Pyeongyang first notified Seoul late last month that it should come and demolish its facilities and that the details could be decided through written exchanges.
In turn, South Korea suggested holding working-level talks and sending a team north to inspect the facilities -- both of which were rejected.
Seoul has been looking to create an opportunity for the two sides to meet and talk face-to-face inasmuch as the tours began as a "joint project" and in view of their historical significance.
But with Friday's report in the North's state media, the regime has completely rejected that possibility.
A North Korea expert says Pyeongyang never intended to "discuss and mutually agree" to the tearing down of South Korean facilities it had already made up its mind.
"What North Korean leader Kim Jong-un meant by 'discussing' with South Korea was not in terms of whether or not to remove the facilities but to settle issues of property rights. This reflects Pyeongyang's ambition to develop its economy through tourism."
The North aims to finish building the Wonsan-Kalma tourist area on its eastern coast by next April and Mount Geumgang is included in this zone.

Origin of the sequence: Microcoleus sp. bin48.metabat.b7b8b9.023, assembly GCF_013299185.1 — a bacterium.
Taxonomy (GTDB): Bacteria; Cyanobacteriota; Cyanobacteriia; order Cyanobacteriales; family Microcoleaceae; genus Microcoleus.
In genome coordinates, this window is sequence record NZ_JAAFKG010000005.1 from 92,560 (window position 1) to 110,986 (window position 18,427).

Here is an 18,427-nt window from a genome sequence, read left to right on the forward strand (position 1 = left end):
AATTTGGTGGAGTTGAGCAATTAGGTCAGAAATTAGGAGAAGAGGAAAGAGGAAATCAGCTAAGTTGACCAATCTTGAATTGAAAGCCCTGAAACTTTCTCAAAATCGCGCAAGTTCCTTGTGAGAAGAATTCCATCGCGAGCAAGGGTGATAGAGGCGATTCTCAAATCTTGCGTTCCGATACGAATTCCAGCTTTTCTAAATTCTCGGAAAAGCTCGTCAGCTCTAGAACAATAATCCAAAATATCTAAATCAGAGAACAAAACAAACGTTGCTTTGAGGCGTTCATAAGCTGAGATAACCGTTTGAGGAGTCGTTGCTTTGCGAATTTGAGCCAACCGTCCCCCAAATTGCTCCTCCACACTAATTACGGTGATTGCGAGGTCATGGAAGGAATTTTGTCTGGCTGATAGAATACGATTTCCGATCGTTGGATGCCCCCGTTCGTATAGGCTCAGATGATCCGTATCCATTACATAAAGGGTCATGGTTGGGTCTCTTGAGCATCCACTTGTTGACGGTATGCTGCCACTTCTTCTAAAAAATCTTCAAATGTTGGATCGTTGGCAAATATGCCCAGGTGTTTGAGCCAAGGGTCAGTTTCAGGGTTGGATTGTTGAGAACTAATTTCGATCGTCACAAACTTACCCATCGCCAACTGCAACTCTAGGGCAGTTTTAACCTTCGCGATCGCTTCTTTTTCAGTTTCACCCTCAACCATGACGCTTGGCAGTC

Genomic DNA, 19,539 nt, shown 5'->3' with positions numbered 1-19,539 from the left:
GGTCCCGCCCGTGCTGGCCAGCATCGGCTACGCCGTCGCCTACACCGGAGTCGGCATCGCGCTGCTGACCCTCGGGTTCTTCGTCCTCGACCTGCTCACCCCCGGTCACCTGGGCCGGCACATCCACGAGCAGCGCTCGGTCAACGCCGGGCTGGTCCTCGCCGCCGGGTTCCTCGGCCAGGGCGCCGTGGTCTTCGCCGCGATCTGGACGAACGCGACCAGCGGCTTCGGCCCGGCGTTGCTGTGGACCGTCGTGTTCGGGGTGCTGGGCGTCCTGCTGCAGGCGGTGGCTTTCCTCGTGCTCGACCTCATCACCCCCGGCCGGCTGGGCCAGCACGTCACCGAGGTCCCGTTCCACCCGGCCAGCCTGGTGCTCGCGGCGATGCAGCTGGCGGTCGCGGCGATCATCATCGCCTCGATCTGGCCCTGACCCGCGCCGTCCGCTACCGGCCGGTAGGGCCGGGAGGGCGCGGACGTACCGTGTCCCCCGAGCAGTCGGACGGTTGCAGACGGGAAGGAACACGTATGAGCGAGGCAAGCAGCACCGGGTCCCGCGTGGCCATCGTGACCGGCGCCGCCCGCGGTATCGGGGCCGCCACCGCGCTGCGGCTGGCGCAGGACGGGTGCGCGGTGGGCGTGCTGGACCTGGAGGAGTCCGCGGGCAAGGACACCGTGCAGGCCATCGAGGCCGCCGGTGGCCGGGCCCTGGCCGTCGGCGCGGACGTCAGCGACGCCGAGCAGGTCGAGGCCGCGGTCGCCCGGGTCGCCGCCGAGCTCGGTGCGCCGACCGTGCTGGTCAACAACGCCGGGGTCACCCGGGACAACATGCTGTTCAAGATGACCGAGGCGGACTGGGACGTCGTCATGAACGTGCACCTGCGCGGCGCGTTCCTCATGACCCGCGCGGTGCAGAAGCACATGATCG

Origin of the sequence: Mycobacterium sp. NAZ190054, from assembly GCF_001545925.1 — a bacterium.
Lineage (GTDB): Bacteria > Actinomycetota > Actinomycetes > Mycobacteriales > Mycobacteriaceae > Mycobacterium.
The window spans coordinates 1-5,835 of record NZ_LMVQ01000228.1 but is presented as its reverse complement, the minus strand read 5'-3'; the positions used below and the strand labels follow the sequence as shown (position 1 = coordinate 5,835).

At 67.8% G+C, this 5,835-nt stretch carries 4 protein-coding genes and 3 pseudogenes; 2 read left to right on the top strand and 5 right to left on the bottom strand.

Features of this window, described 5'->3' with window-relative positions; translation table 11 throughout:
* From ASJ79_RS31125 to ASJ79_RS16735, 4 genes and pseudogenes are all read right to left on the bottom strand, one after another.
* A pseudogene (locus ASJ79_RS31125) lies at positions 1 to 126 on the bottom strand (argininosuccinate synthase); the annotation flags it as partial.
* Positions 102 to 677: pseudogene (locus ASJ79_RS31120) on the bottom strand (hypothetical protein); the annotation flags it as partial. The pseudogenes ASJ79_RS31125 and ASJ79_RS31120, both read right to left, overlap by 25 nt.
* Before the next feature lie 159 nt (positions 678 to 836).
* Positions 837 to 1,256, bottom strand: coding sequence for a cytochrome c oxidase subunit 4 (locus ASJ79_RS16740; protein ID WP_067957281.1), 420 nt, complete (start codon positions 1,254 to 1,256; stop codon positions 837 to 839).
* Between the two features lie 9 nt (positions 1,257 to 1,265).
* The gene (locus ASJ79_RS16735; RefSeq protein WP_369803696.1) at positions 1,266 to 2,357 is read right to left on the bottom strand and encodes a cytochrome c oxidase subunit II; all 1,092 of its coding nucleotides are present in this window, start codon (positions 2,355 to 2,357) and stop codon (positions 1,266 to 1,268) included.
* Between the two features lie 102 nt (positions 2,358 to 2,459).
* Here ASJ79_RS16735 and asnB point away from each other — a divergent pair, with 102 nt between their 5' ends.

It's believed North Korea would want to work on Mount Geumgang as well and put an end to 10 years of neglect.
The North wants to develop and run the tours independently and would let South Koreans come later.
In the meantime, Seoul is looking for a breakthrough.
Unification Minister Kim Yeon-chul met Thursday with Hyundai Group chairwoman Hyun Jeong-eun and with other business operators on Friday.
But with the fate of the symbolic inter-Korean project now unclear, the key for Seoul will be to ensure that South Korean property is secure.
Kan Hyeong-woo, Arirang News.